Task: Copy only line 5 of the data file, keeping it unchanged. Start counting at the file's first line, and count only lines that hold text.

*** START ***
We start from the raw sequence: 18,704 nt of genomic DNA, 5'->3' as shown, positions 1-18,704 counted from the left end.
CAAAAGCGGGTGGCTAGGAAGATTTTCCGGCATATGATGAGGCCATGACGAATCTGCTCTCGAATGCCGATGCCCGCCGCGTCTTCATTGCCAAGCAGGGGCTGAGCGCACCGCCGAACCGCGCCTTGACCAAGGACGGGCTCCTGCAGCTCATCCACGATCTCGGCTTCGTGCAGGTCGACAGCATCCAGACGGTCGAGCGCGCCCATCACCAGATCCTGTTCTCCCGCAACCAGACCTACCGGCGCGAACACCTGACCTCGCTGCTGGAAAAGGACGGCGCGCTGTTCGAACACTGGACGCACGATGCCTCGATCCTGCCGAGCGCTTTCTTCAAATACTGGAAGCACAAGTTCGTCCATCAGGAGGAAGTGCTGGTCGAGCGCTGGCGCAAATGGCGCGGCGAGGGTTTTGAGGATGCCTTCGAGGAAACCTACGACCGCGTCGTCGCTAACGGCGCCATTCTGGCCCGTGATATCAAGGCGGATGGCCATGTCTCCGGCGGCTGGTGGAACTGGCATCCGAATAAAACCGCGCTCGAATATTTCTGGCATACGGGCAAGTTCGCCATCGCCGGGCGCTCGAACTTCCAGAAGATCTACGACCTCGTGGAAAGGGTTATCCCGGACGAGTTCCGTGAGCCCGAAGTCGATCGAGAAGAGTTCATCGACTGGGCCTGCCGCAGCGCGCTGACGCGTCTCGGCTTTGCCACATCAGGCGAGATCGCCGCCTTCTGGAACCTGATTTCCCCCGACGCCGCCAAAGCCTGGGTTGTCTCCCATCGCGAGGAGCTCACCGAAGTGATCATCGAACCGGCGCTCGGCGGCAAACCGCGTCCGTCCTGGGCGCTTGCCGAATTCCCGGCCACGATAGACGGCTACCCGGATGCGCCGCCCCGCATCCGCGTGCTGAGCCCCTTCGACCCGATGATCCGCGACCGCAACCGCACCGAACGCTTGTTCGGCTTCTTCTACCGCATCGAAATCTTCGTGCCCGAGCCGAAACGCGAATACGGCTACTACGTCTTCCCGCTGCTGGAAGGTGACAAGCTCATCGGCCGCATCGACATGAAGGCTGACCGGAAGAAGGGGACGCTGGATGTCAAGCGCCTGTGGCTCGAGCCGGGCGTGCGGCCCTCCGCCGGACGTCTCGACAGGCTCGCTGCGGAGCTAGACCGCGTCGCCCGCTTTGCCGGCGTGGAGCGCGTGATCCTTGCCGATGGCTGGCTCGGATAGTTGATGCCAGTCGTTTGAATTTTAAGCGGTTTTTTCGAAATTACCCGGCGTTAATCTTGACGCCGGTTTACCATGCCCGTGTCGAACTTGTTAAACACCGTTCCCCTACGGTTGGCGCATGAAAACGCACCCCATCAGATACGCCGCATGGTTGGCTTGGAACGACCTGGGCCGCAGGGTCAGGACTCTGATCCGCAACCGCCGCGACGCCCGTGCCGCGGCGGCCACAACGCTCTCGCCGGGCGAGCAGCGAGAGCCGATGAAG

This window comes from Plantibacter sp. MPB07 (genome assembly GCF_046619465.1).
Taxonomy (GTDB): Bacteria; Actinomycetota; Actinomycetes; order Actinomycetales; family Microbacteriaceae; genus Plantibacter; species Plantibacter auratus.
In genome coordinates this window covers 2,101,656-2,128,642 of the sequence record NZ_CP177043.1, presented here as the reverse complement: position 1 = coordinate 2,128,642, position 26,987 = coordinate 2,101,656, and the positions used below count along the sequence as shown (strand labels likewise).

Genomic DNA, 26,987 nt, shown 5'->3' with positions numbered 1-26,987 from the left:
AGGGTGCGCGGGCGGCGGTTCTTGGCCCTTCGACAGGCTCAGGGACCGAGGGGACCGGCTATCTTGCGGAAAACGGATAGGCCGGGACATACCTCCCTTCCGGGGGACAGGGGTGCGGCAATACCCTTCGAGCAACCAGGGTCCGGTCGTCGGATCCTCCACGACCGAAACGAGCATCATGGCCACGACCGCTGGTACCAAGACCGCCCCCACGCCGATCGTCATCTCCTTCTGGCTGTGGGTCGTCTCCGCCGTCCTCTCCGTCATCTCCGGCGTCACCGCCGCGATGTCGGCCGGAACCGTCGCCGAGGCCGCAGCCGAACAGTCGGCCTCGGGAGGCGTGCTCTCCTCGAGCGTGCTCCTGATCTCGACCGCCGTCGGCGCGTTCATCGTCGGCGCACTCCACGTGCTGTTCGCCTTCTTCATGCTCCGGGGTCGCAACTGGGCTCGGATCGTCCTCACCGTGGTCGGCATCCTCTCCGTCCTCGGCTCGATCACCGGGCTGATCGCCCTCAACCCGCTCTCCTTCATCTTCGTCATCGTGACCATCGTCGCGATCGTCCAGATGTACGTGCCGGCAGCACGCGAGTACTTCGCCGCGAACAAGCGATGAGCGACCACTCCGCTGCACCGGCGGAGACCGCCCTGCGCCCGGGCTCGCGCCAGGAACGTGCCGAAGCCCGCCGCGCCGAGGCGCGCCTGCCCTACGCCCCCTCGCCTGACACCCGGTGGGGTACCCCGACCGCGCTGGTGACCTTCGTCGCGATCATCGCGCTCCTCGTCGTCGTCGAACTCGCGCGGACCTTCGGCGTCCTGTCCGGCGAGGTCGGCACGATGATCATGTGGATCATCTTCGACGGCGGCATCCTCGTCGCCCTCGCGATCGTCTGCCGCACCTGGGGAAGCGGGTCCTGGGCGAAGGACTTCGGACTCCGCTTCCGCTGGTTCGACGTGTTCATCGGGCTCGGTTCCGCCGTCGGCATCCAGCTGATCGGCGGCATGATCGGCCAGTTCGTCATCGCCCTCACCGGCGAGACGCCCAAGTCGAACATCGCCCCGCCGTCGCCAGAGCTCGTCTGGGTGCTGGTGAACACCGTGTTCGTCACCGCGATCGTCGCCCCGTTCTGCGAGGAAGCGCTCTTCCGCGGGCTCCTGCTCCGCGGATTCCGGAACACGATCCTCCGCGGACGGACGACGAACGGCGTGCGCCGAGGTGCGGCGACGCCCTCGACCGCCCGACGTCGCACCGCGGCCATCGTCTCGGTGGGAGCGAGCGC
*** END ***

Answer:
In genome coordinates this window covers 2,101,656-2,128,642 of the sequence record NZ_CP177043.1, presented here as the reverse complement: position 1 = coordinate 2,128,642, position 26,987 = coordinate 2,101,656, and the positions used below count along the sequence as shown (strand labels likewise).